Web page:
Two main species of tree are farmed with an eye to producing pulpwood for paper production: eucaliptus globulus and pinus radiata, originally from Australia and California, respectively. These trees grow very quickly. Since the inception of tree farms, they have been introduced in many places in the world.
The plantations occupy a moderate amount of the forested area of countries of the northern Mediterranean rim (15% in Spain, 10% in France, 7% in Italy) but this is shooting out of control in some of the countries of the southern Mediterranean rim, such as in Tunisia (69%) or in Egypt (100%).1
From an environmental perspective, the main advantage of tree farms is that they are carbon sinks. The disadvantages are the same as with any other type of intensive cash crop: local plants and animals are intoxicated, water and soil are contaminated by herbicides and pesticides, biodiversity is lost, they are vulnerable to pests, they deplete the soil... GM trees are being introduced, just as in many other arenas of agriculture. In many cases the species which are planted are exotic to most places, and they can “escape” from plantations and wipe out neighboring ecosystems, because of their rapid growth and resistance to adverse environmental conditions. In Galicia, a region in Spain, eucalyptus trees have gone from occupying some 7% of the Fragas de Eume natural park, in the 1950's, to occupy 20% of it today.
Tree plantations “soak up” a lot of water. This is not a problem in high rainfall areas or sparsely populated areas, but if there is water scarcity or the water is being used by others, it generates conflicts. A study in an area of South Africa shows that streams were dry 8 years after planting eucalyptus and 12 years after planting pines, and that the streams didn't start to flow again for 5 years after they had been cut. From one Colombian region, a farming people where neighboring lands have been turned into plantations, tell us: We are [surrounded by] a crop of pines, and in the midst of these roots it's impossible to plant even a single stalk of corn, because it won't survive. Farmers [..] practically wind up giving [their lands] to the plantation company. Even if they try to sell, what they are offered for it is next to nothing, they have nowhere else to go, not even in the countryside can you live with so little. And so people give up and leave, and these companies, without even using force, have a very smart way to evict farmers from their homes. [..] We are giving up water, with all of the life and richness it offers, for paper pulp.2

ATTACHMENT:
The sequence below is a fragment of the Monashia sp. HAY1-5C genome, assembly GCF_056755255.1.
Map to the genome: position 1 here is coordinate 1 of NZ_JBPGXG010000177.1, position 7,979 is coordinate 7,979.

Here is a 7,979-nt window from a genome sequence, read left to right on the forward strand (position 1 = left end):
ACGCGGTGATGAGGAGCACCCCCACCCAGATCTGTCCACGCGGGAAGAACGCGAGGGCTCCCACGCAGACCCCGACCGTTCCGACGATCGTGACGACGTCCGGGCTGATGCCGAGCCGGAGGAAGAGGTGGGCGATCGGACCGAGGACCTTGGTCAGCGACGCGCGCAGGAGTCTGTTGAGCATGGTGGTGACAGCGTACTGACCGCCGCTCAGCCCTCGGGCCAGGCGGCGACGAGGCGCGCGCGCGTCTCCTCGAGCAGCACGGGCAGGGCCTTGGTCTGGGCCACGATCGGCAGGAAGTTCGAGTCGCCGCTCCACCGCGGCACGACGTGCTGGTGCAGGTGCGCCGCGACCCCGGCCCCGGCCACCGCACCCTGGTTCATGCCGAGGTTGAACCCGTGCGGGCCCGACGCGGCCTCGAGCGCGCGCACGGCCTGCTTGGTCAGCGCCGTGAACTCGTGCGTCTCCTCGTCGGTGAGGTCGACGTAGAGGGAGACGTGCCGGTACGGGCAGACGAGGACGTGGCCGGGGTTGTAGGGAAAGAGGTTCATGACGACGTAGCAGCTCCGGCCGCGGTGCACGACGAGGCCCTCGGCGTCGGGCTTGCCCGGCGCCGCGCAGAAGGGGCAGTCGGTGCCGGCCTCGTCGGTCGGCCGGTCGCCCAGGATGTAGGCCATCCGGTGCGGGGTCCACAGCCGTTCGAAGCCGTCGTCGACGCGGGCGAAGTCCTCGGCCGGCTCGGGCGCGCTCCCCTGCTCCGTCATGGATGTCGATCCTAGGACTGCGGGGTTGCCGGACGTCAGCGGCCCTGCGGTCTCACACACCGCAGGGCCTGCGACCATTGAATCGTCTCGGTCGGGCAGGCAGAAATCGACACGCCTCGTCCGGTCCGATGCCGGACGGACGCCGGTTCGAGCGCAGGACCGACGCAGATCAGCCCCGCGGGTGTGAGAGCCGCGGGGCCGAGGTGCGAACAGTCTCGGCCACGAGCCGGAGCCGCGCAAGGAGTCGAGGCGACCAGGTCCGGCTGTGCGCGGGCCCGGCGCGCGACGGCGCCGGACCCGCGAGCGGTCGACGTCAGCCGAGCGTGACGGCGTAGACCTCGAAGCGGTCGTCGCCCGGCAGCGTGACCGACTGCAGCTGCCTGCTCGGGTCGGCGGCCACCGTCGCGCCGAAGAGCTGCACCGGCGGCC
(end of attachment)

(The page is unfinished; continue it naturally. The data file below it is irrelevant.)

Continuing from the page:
Big multinational loggers and paper mills are expanding their plantations in the Global South; some of the more powerful include Botnia, UPM-Kymmene, Stora Enso, Asia Pulp and Paper, or the Spanish Ence. In many of these plantations there are a bunch of social problems typical of the administration of natural resource exploitation by large corporations. These are characterized by abuses of power and a lack of respect for the local population: inappropriate expropriation of lands, not allowing local populations to participate in decision-making, imposing abusive conditions in the workplace (although plantations offer few jobs, typically only when getting established), preventing local peoples from having access to the natural resources in an area...
All of this contributes to affected local people's recognizing plantations as a force degrading and competing with the traditional economic and social fabric. Chile's Mapuche Indians call the plantations “planted soldiers” because they are green, stand in rows, and invade. In Brasil they call it the “green desert”, and in South Africa, the “green cancer”. Surely these peoples will not be using many of the kleenex that will be pulped from the plantations robbing them of their resources.